For some individuals with a mental health disorder, finding, securing and retaining suitable housing can be challenging and even overwhelming. With the support of the Ohio Department of Mental Health, the National Alliance on Mental Illness of Ohio (NAMI Ohio) has developed a housing toolkit to assist in this process. The housing toolkit is based on a national model developed by the Substance Abuse and Mental Health Services Administration (SAMHSA). Like the SAMHSA toolkit, it is designed to support the concept of Permanent Supportive Housing for individuals with mental health disorders who reside in Ohio.
With flexible supports, people with mental health disorders can live in the housing of their choice, just like any other member of the community. Sometimes they just need a little help to find a place, rent or buy it, move in, and keep up with everything. In some Permanent Supportive Housing living arrangements, people live in units reserved for the program’s tenants. In others, the program helps people finding, qualifying for, and keeping housing on the open market. All tenants have access to case management, assistance with daily activities, conflict resolution, and crisis response services that help them keep their housing. Tenants also receive help in becoming fully participating members of the community, through assistance with socialization and seeking employment. The toolkit includes a variety of resources available in Ohio to assist in finding all types of housing along the housing continuum from group homes to having a place of one’s own. View or download the NAMI Ohio Housing Toolkit for Individuals with Mental Health Disorders:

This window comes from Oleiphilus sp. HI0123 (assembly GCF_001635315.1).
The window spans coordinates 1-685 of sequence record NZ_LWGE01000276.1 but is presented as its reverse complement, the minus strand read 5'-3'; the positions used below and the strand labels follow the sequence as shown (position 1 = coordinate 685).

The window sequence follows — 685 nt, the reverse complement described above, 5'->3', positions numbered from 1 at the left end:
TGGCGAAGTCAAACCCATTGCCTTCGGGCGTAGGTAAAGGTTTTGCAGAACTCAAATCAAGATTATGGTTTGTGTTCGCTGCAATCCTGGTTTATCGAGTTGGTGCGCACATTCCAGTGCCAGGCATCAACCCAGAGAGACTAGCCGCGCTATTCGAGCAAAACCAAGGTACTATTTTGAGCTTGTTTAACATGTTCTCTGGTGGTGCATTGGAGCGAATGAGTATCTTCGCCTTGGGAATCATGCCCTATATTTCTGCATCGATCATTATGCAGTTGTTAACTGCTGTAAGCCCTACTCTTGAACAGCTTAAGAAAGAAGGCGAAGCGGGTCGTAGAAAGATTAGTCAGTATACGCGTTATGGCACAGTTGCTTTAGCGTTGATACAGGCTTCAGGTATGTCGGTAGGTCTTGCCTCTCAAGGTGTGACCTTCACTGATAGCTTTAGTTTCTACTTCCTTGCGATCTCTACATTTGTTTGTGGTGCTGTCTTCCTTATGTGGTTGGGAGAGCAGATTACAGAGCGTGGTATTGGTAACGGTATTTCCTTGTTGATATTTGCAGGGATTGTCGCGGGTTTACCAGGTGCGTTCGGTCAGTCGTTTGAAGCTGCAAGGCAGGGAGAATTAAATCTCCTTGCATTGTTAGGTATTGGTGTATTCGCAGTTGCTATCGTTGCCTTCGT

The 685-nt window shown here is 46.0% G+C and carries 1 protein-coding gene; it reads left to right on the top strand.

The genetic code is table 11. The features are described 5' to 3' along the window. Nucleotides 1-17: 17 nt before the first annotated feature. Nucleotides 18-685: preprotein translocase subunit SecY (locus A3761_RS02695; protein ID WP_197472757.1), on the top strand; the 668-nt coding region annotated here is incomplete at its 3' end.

NAMI Ohio Consumer Housing Survey Results
Thank you to everyone who completed the NAMI Consumer Housing Survey over the last two months. This project that is being funded by the Ohio Department of Mental Health with funds from the federal Olmstead grant is designed to identify what factors contribute to and what factors interfere with successful housing outcomes for consumers of mental health services. The survey was available on-line and also in hard-copy in an effort to reach as many consumers as possible. Our special thanks to Adult Care Facility Operators, the Consumer Operated Services directors, the Ohio Empowerment Coalition, and others for their help in distributing the survey and helping consumers complete them.
We received over 130 completed surveys, and the preliminary results are quite positive. Of those responding, 68% either owned or rented their own homes. Well over half (54%) found their homes either on their own or with the help of a friend or relative. Over 69% felt their current housing arrangements were fine for them and provided adequate supports, while nearly 17% were dissatisfied with their current housing or its supports. Despite this, 74% said they were capable of living independently if they had the appropriate supports. On average, respondents identified more than three needed additional supports. It was encouraging to learn that nearly 81% of respondents reported feeling safe in their homes (the highest rating on any of the items) while 12% did not feel safe. Similarly, the majority of respondents reported that their present housing is affordable (76%), and they are satisfied with the physical condition of their homes (71%).
Building upon the survey results, within the next year NAMI Ohio will be holding focus groups with mental health consumers to get a clearer view of what works to support successful housing outcomes and what barriers must be overcome. NAMI Ohio will attempt to include consumers in the focus groups who have not been successful in locating housing to find out what barriers they may be experiencing.